Canary Builds With Azure App Services

Canary Releases -- Via Load Balancing and Feature Toggling

A Canary Release is a deployment technique where multiple versions of an application are running simultaneously. In this case, the main stable release is seen by the majority of users, but a small subset are either randomly or self-selected to view the 'canary' branch - an experimental version of the application - where this subset is used to expose experimental features to real production users and find usability or potential issues without the risk of deploying to the entire userbase. Canary releases are a great way to roll out new functionality to a small subset of users and either gradually increase the percentage that see the new feature or - if the new features are found to be unstable or do not result in the intended rate of adoption - roll back to the original incarnation of the application.

Canary builds can be achieved through a few different means. One popular option is feature toggling, where logic is executed at runtime via either code or configuration that will cause the application to show or hide a given version of a given block of code. The second method can be achieved via multiple instances of the application, where Server A would hold version 1 of the code, and Server B would hold the 'canary' version 2. In this scenario, some sort of load balancer would route the traffic to one server or another based on a set or rules defined at the load balancer level.

Both approaches have their advantages and disadvantages: in the case of feature toggling, all servers will contain an identical version of the application code, thus making troubleshooting any issues significantly easier as there is ever only one codebase deployed; on the other hand, while the distributed approach requires multiple codebases active at any one time, each codebase has the 'final' version of the feature in question, eliminating the technical debt inherent in creating, maintaining, and eventually decomissioning feature toggles.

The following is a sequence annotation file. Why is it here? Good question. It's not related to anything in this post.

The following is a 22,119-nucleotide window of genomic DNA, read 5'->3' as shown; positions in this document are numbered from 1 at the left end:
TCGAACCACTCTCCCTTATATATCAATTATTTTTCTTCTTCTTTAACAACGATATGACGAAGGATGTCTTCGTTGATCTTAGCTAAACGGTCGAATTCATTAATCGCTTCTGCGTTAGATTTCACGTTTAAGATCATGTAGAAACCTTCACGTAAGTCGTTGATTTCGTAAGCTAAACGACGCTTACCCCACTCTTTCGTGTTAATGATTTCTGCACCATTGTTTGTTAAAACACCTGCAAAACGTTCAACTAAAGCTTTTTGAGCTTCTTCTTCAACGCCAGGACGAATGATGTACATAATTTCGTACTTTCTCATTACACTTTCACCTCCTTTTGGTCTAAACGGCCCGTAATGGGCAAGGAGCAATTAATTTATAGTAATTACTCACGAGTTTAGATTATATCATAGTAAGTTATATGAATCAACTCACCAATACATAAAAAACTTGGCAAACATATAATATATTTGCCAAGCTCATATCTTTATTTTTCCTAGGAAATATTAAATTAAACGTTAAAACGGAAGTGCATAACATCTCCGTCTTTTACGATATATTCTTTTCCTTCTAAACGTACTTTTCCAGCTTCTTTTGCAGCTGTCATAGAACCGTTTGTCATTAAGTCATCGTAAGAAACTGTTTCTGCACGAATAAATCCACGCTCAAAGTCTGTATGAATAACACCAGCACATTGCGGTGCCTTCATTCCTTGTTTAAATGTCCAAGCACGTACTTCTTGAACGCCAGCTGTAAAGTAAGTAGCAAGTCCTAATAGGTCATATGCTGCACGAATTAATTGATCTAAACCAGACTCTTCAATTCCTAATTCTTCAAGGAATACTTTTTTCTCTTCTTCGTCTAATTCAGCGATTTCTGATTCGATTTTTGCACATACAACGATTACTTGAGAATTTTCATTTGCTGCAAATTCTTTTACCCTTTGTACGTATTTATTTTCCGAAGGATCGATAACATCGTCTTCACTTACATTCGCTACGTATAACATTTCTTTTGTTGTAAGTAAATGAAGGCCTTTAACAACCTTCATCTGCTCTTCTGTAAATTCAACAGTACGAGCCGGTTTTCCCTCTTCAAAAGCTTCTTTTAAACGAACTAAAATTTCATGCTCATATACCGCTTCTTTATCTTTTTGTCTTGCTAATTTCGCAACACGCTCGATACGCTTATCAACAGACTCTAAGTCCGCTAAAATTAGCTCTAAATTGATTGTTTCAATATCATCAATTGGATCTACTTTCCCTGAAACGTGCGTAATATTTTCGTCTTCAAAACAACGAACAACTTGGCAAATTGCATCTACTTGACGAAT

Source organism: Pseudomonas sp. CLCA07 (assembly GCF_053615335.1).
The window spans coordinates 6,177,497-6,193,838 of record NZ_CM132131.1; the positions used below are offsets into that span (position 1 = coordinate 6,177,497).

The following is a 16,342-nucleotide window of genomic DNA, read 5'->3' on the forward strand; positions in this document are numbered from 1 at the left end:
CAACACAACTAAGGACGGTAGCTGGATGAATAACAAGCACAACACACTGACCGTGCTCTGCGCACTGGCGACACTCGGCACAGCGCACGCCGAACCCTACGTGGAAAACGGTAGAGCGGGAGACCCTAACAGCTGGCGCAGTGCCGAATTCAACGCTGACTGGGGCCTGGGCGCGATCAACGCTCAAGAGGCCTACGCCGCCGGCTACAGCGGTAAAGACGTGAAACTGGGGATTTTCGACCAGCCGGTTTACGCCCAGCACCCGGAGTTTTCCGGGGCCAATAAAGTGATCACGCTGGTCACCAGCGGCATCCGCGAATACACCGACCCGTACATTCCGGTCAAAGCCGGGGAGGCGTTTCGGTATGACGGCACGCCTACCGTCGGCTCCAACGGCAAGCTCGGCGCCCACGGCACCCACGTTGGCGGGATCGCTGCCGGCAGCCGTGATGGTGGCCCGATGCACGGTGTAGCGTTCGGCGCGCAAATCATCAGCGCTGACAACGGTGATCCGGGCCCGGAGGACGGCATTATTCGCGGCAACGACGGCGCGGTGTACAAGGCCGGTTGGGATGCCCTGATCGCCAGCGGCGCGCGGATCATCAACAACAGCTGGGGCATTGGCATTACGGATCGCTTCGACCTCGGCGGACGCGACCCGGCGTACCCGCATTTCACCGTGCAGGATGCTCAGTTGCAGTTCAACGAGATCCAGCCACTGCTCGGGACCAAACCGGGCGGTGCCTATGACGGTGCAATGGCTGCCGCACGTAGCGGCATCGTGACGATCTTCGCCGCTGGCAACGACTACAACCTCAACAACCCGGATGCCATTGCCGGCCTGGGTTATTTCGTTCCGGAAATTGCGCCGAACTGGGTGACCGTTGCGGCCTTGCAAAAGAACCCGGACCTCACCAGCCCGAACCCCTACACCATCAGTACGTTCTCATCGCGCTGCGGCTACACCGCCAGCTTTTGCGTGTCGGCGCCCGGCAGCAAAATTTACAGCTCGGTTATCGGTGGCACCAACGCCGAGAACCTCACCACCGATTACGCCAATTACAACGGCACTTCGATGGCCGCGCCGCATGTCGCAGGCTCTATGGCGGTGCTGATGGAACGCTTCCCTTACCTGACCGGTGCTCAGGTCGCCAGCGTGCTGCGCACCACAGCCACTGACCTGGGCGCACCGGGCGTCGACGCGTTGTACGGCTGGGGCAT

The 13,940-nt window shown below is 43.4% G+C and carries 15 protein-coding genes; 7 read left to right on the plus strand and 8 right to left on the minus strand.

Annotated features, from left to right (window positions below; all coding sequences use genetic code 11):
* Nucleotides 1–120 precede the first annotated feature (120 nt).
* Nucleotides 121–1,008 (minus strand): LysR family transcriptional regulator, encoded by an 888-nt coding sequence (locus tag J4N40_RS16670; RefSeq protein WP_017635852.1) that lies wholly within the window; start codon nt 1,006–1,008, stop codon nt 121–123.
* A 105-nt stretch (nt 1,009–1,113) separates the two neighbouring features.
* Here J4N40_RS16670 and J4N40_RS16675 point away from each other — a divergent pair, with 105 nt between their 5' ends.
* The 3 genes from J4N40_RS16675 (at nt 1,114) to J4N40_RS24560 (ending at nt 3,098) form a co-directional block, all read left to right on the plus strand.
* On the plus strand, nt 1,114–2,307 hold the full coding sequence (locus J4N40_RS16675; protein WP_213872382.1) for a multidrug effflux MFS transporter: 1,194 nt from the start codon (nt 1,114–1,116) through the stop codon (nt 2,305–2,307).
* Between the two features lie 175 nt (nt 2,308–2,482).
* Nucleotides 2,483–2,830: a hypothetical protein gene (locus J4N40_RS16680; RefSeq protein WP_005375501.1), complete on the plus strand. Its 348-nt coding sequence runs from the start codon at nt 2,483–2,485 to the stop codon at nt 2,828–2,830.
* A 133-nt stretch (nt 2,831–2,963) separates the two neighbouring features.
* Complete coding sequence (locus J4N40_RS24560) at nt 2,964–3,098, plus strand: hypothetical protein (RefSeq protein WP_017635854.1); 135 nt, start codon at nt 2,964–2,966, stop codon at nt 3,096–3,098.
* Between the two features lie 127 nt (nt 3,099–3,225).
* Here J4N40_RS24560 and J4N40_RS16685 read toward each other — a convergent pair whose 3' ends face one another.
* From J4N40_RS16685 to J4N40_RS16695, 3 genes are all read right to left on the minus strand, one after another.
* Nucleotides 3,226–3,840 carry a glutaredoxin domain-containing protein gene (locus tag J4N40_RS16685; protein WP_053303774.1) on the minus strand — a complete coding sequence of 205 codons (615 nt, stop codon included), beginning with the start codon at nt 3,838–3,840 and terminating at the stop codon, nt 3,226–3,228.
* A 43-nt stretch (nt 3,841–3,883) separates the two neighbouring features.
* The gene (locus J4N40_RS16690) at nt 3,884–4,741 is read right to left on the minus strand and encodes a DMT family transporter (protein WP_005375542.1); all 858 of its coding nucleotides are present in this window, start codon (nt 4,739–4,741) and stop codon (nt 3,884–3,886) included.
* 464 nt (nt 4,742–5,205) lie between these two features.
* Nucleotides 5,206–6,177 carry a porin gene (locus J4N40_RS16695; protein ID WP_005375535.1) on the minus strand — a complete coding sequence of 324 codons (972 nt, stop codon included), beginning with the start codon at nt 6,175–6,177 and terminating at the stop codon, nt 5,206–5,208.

For those interested in toggling via the load balancer, Microsoft Azure has recently introduced a new preview function to make this process incredibly smooth. In the App Services section, a new Deployment option entitled Deployment Slots (preview) (formerly known as "Testing in Production") allows developers to leverage GitFlow branching to create test versions of an application and determine the rollout strategy.

To begin using this feature, create a new Azure Web App (note: you must select a Standard or Premium App Service Plan tier to take advantage of deployment slots) and corresponding master and canary branches in git. Navigate to the Deployment Slots (preview) blade for your Web App. Configure the Git connections for the production slot tracking the master branch. Create a new slot and configure that to track your canary branch. In addition to the data tracking your repository, you will also see the ability to set the percentage of traffic to be routed to each slot. So if you'd like to test out your canary feature on 5% of all sessions, just set the canary slot to receive 5% of the traffic and allow the remaining 95% to flow through the production slot.

Next Steps

While this is obviously incredibly cool and makes configuring canary releases beyond easy, this method does introduce operational overhead in creating the deployments, modifying the percentages, and eventually decommisioning the slot. Unlike case where if one were to handle this approach in code, we can leverage powerful automation techniques to gradually increase the canary's visibility and eventually remove the canary slot once that feature becomes integrated into the mainline. For instance, one could create an Azure Function to query the monitoring data for the canary build, and if exception rates are at an acceptable level, bump up the percentage of users who will be exposed to the new feature. Of course, Azure being Azure, there are no shortage of possible techniques, tools, and strategies that could be used to take advantage of this process. The correct path is really up to you.

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